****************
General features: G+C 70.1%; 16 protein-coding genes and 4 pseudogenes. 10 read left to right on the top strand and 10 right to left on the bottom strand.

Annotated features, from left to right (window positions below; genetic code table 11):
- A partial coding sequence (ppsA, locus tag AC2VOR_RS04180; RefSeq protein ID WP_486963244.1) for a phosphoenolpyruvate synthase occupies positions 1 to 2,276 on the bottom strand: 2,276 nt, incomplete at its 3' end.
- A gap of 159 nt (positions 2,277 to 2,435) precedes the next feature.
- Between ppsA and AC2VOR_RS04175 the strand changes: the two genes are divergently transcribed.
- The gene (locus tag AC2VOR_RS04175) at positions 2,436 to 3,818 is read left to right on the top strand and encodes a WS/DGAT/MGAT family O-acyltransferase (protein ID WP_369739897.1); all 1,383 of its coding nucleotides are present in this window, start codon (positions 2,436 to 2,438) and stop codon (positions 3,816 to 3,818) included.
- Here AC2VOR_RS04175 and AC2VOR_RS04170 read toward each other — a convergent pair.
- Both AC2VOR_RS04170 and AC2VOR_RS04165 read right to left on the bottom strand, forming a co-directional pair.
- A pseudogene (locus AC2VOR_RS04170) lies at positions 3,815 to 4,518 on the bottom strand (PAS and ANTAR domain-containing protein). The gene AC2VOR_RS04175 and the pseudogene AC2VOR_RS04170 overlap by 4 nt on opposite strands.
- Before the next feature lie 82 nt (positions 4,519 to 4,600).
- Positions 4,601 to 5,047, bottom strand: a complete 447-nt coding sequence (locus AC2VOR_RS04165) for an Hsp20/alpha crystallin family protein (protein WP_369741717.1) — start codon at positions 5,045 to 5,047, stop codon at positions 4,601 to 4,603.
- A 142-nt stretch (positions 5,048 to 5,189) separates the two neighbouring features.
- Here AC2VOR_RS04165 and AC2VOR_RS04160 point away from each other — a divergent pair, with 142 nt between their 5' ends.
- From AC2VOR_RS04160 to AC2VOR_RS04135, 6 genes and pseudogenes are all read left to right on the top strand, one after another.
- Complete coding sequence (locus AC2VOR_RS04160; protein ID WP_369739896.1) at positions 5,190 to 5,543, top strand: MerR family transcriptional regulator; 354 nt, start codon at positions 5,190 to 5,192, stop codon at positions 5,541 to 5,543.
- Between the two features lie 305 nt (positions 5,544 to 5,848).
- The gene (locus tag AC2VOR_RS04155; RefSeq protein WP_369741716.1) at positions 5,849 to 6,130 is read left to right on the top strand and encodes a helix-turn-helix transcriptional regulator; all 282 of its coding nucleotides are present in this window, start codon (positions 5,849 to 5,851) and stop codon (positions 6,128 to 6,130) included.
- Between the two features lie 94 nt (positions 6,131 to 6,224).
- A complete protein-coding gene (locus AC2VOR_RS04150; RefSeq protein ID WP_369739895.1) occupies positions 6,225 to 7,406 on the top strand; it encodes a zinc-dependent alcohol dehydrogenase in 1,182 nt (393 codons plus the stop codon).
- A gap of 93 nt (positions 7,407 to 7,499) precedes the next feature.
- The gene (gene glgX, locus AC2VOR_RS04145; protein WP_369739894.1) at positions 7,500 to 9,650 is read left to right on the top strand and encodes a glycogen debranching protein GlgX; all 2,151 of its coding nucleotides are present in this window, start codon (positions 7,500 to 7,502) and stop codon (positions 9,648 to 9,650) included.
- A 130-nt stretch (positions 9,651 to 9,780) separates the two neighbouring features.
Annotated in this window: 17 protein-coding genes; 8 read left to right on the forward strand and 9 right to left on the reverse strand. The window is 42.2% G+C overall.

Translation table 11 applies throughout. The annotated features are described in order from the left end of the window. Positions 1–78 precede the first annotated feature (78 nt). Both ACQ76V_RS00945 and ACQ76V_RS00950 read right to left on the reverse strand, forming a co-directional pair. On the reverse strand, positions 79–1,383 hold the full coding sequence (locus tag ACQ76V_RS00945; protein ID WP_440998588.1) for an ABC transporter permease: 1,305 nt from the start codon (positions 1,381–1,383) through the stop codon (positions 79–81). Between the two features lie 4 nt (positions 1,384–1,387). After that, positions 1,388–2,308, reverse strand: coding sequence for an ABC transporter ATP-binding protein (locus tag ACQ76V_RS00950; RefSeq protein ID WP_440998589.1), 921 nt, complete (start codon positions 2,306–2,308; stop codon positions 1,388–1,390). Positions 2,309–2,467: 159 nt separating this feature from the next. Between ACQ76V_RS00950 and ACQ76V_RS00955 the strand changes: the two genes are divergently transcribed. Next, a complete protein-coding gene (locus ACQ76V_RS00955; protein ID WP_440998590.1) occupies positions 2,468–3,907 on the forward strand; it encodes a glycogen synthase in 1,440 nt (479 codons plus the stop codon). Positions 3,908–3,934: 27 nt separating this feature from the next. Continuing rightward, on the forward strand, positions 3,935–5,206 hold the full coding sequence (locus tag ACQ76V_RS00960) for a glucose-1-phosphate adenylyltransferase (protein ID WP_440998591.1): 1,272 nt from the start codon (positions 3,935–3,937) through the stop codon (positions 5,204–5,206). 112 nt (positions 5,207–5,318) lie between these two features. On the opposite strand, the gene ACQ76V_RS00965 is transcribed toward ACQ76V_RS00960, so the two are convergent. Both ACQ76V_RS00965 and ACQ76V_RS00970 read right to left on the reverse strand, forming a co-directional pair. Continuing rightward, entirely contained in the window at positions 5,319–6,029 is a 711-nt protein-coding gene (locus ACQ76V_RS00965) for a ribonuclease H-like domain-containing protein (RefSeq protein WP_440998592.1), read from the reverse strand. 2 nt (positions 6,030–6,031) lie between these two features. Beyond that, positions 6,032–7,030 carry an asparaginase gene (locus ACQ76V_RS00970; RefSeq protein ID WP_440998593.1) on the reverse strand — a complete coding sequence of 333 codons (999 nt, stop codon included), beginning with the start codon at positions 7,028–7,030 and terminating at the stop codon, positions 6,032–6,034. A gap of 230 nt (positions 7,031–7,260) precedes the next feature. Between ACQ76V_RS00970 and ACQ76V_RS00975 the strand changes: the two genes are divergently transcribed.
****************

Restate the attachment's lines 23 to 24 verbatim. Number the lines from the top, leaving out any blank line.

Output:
Annotated in this window: 17 protein-coding genes; 8 read left to right on the forward strand and 9 right to left on the reverse strand. The window is 42.2% G+C overall.

Translation table 11 applies throughout. The annotated features are described in order from the left end of the window. Positions 1–78 precede the first annotated feature (78 nt). Both ACQ76V_RS00945 and ACQ76V_RS00950 read right to left on the reverse strand, forming a co-directional pair. On the reverse strand, positions 79–1,383 hold the full coding sequence (locus tag ACQ76V_RS00945; protein ID WP_440998588.1) for an ABC transporter permease: 1,305 nt from the start codon (positions 1,381–1,383) through the stop codon (positions 79–81). Between the two features lie 4 nt (positions 1,384–1,387). After that, positions 1,388–2,308, reverse strand: coding sequence for an ABC transporter ATP-binding protein (locus tag ACQ76V_RS00950; RefSeq protein ID WP_440998589.1), 921 nt, complete (start codon positions 2,306–2,308; stop codon positions 1,388–1,390). Positions 2,309–2,467: 159 nt separating this feature from the next. Between ACQ76V_RS00950 and ACQ76V_RS00955 the strand changes: the two genes are divergently transcribed. Next, a complete protein-coding gene (locus ACQ76V_RS00955; protein ID WP_440998590.1) occupies positions 2,468–3,907 on the forward strand; it encodes a glycogen synthase in 1,440 nt (479 codons plus the stop codon). Positions 3,908–3,934: 27 nt separating this feature from the next. Continuing rightward, on the forward strand, positions 3,935–5,206 hold the full coding sequence (locus tag ACQ76V_RS00960) for a glucose-1-phosphate adenylyltransferase (protein ID WP_440998591.1): 1,272 nt from the start codon (positions 3,935–3,937) through the stop codon (positions 5,204–5,206). 112 nt (positions 5,207–5,318) lie between these two features. On the opposite strand, the gene ACQ76V_RS00965 is transcribed toward ACQ76V_RS00960, so the two are convergent. Both ACQ76V_RS00965 and ACQ76V_RS00970 read right to left on the reverse strand, forming a co-directional pair. Continuing rightward, entirely contained in the window at positions 5,319–6,029 is a 711-nt protein-coding gene (locus ACQ76V_RS00965) for a ribonuclease H-like domain-containing protein (RefSeq protein WP_440998592.1), read from the reverse strand. 2 nt (positions 6,030–6,031) lie between these two features. Beyond that, positions 6,032–7,030 carry an asparaginase gene (locus ACQ76V_RS00970; RefSeq protein ID WP_440998593.1) on the reverse strand — a complete coding sequence of 333 codons (999 nt, stop codon included), beginning with the start codon at positions 7,028–7,030 and terminating at the stop codon, positions 6,032–6,034. A gap of 230 nt (positions 7,031–7,260) precedes the next feature. Between ACQ76V_RS00970 and ACQ76V_RS00975 the strand changes: the two genes are divergently transcribed.